Tag Archives: ocean industrialization

Offshore windfarms – some of the important actors

While I might have missed some of it, I haven’t seen much discussion of “who’s on first” vis-à-vis offshore windfarm development. Considering this, and considering that their development and the development of other controversial (at least to “historical” users of our nearshore and offshore waters) has the potential to severely impact or perhaps destroy, destroy the domestic commercial fishing industry starting in the mid-Atlantic/New England, I thought it might be instructive to examine some of the corporations who are interested in/committed to this INDUSTRIALIZATION of the ocean areas waters that have fed so many of our citizens and provided onshore and offshore employment for fishing communities since pre-revolutionary times. By Nils Stolpe /FishNet USA  >click to read< 19:15

Opposition Forms from N.C. to N.E. to Great Lakes over ocean industrial development all-in consumer cost

A loose coalition of offshore wind opponents is forming from North Carolina to New England to the Great Lakes to question or challenge the expanding list of proposed projects. The Thomas Jefferson Institute for Public Policy has affiliated with the coalition, with our concerns over Dominion Energy Virginia’s proposed 5,280 megawatt project basically being economic. Massive worldwide economic forces are behind this push, most of them positioning the company to earn substantial profits from energy ratepayers. The Virginia State Corporation Commission, basically under orders from the General Assembly to approve the offshore wind proposed by Dominion, has estimated the all-in consumer cost of the Dominion project at more than $37 billion. It accounts for about a third of the $807 annual increase in residential electric bills the SCC has projected by 2030, with the power provided dependent on unreliable wind. >click to read< 11:55

Russian spy ship armed with stealth cable cutter subs spotted lurking over UK internet cables

The vessel was above at least one commercial sub-sea cable and was seen zig-zagging through seas north of Mayo and Donegal in an apparent search for more. It then moved to the west of Killybegs fishing harbour before scuttling off into the Atlantic. Ireland’s Defence Force and NATO are on alert and monitoring the situation, The subs are carried beneath an enormous “mothership” undersea vessel and are built to lurk at the bottom of the ocean – entering the Atlantic by sailing down from the Arctic. International Offshore Infrastructure Warfare? >click to read<  20:07

Maine: Residents rise up against industrial scale aquaculture

American Aquafarms intends to “establish a hatchery, fish farm facilities, and a state-of-the-art processing plant in coastal Maine,” according to its website. “There are so many things wrong with this project,” said Sarah Redmond, a local oyster farmer. “Nobody around here thinks this is a good idea.” The fight over the farms is emblematic of the national debate over how to expand aquaculture in the United States. “I see a storm on the horizon for lobstermen and the future of this industry,” wrote Maine State Rep. Robert Alley in a recent op-ed,,, >click to read< 09:24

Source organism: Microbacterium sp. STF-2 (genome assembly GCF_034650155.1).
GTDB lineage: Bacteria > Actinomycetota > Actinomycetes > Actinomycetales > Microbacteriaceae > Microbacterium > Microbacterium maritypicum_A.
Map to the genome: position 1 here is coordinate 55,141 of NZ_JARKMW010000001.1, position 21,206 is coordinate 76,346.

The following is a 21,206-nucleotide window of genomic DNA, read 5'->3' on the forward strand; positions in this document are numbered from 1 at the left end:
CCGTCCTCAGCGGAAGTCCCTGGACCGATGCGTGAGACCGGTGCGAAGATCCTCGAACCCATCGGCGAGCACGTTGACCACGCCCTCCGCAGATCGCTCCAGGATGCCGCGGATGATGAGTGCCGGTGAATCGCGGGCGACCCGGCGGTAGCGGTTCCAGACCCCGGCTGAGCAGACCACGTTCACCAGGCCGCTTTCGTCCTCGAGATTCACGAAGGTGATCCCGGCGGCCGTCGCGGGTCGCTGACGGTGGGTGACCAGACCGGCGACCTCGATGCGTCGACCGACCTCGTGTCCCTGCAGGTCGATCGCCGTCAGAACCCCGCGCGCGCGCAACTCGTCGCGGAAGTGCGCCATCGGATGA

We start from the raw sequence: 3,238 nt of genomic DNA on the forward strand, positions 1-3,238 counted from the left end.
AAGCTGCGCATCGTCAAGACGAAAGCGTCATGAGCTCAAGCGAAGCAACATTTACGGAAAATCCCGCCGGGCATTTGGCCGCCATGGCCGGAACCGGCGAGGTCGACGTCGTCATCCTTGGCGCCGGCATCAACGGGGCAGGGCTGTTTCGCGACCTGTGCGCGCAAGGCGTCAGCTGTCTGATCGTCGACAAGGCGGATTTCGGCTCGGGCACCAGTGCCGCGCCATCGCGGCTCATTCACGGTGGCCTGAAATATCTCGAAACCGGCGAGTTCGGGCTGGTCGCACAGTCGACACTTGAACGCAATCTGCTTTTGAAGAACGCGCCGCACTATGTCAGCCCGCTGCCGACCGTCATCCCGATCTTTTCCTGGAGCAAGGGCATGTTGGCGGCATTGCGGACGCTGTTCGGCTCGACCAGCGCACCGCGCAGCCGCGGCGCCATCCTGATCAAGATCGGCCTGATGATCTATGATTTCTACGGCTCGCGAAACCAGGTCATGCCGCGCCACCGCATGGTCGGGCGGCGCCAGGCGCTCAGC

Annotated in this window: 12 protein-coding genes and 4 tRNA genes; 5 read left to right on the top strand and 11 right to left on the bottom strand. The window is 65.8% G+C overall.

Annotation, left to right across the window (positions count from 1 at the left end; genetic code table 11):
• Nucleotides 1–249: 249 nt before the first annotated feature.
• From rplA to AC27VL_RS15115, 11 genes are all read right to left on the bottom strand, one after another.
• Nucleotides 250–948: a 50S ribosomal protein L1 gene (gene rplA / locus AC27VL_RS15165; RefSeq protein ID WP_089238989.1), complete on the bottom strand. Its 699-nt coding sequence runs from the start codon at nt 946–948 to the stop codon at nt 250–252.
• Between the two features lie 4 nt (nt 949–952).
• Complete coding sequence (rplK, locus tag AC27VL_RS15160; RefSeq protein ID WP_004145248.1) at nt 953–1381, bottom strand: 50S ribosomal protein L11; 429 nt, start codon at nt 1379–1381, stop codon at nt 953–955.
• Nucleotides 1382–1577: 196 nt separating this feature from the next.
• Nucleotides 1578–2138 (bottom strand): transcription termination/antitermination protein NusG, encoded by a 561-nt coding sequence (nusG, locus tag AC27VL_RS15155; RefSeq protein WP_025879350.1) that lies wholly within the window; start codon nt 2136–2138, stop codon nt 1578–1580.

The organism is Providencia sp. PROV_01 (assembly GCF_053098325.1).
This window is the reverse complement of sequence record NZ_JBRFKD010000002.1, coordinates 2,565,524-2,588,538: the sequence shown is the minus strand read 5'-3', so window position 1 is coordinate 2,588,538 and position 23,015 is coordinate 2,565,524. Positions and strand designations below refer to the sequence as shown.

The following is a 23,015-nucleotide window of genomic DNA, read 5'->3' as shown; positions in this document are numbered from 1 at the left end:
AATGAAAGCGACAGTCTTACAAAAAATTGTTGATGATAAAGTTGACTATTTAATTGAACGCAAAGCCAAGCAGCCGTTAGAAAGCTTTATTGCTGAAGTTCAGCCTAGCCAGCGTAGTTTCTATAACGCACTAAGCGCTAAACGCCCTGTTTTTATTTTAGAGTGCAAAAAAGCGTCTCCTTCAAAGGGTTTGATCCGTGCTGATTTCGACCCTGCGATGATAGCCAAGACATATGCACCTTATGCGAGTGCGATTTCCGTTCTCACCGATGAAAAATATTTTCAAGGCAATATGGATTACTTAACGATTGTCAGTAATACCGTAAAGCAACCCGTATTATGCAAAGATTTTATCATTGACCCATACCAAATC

Frenchman Bay United has sent a letter to Interior Secretary Haaland around the proposed project in Frenchman Bay – Opponents of industrial salmon farm near Acadia National Park urge Interior Secretary Haaland to oppose project following her recent visit to Maine, >click to read<,To the The Honorable Deb Haaland, Secretary Department of the Interior >click to read<

The bird people are willing to let them die for Offshore Wind Farms. The responsible wind farms, that is!

There is no shame when it comes to ignorance! “Renewable energy sources, including wind power, are essential to saving the lives of countless birds, in addition to saving our coasts.” – As the country takes stock of the first months of the Biden Administration, the waters of New England are playing host to the epicenter of one of the major climate commitments made shortly after the president took office. The largest U.S. offshore wind project to date, Vineyard Wind, has received the green light to start building off the coast of Massachusetts, promising to deliver 800 megawatts of energy to over 800,000 homes. As conservation organizations that are committed to the protection of birds and the ecosystems,,, >click to read< 08:42

Fishermen support local legislator’s bill that would ban offshore wind projects in the Gulf of Maine

The bill, LD 101, was introduced by Rep. William “Billy Bob” Faulkingham (R-Winter Harbor) who is also a commercial fisherman. “It is time to put a permanent halt to offshore wind development,” Faulkingham said during a hearing with the Energy, Utilities and Technology Committee. Dozens of fishermen submitted testimony,,, Lobsterman Jason Joyce said the push by foreign wind companies seeking to industrialize the Gulf of Maine is an “unprecedented attack” on the fishery.  “There are many other options of renewable green energy that don’t require the destruction of a hard-working industry,” wrote Nathaniel Snow, a Tremont lobsterman. “Nuclear power, hydroelectric and solar are all much more viable options. >click to read< 16:50

Initial work is being done at the OSU Oregon Coast Wave Energy Project test site